Anticipated Start Date: February 24, 2021
Racial Justice| March to June 2021| Young Adults (ages 18-28) of African Descent | Paid - $1100/mo
In keeping with The United Church of Canada commitment to the UN International Decade for People of African Descent, the goal of this Developing Young Black Scholarship program is to utilize research on Black Canadian church experience of anti-black racism with a view to inform other antiracism work within church's communities of faith.
The United Church of Canada is seeking six (6) African-descent young adults (18-28 years old) who are affiliated with The United Church of Canada to form a learning community to do participatory research. As part of this community, young adults will be trained to become resource experts on the history of anti-Black racism in Canadian church contexts. The project also includes educational engagement with communities of faith in the church.
This learning community will focus on three thematic research areas:
- Recognition - explore the history of Black experiences in Canadian church contexts
- Justice - identify spaces for engagement between Black and non-Black faith communities where the latter can learn from the former
- Development - make recommendations on how the Black experience can inform to help end racism and xenophobia in Canadian church contexts
Emo Yango, CIM Identity and Mission staff will oversee the program via online training retreats, online communications and regular online check-ins.
Why do we need this project?
- Lack of recorded historical data on Black experience in Canadian church contexts means these stories are not reaching communities of faith with few or no black members. And when they do, the stories are often told by non-Black people. While these non-Black faith communities (includes Indigenous, People of Colour and White) may act as allies, the predominant spaces of power continue to be held by white Canadians. Especially, it is these spaces that desperately need to interact with the Black stories that are borne out of the legacy of slavery, if justice is to happen.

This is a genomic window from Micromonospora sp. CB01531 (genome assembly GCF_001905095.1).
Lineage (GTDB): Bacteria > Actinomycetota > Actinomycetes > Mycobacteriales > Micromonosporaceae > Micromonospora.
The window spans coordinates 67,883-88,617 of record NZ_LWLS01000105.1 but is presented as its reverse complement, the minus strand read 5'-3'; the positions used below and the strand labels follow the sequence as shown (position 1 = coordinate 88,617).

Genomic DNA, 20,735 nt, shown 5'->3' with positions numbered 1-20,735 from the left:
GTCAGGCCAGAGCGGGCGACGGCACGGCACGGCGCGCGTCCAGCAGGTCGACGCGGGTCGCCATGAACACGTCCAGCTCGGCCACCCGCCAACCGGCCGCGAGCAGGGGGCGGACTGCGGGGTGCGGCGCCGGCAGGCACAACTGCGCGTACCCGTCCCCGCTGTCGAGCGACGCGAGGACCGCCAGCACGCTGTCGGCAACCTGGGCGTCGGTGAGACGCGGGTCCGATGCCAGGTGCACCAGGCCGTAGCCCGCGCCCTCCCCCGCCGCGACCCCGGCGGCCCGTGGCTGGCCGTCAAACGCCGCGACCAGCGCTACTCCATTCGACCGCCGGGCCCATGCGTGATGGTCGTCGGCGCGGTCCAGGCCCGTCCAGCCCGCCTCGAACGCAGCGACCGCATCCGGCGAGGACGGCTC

- One of the intentional values of the project is to produce narrative research that will be conducted by Black youth/young adults, who will then utilize different expressions/forms/styles of historical story telling. In the end, the project seeks to raise resource experts from the younger generation on anti-Black experiences in Canadian church contexts. In addition, these individuals will be trained to tell the stories of Black legacy to non-Black communities of faith and engage the latter toward changes to right relations, both inside and outside the spaces of The United Church of Canada.
- The project also seeks to bring and connect the tapestry of Black stories and experiences to non-Black faith communities. The purpose is to interweave these seeming fragmented stories into a network of right relations where the Black experience can inform the pathways toward racial justice in the Canadian context on a broader scale.
Jan – Feb Selection and formation of a Learning Community
Mar – Jun Production of research data from the Learning Community
Jul – Dec Implementation of strategy leading to changes
concerning anti-Black racism
- Each participant will receive a monthly allowance of $1,100/month during the period of research production (Mar-Jun).
- Each participant will receive assistance with internet access.
- The project requires 15 hours/week during the period of research production.
- All participants must be affiliated with The United Church of Canada.
- No prior research experience is required.
Apply directly to Identity and Mission by January 26, 2021.
If you have questions about this opportunity, please contact Emo Yango, email@example.com.
The United Church is committed to equity, diversity, justice, and to creating a positive and supportive environment for people of all identities and backgrounds. All qualified people are encouraged to apply!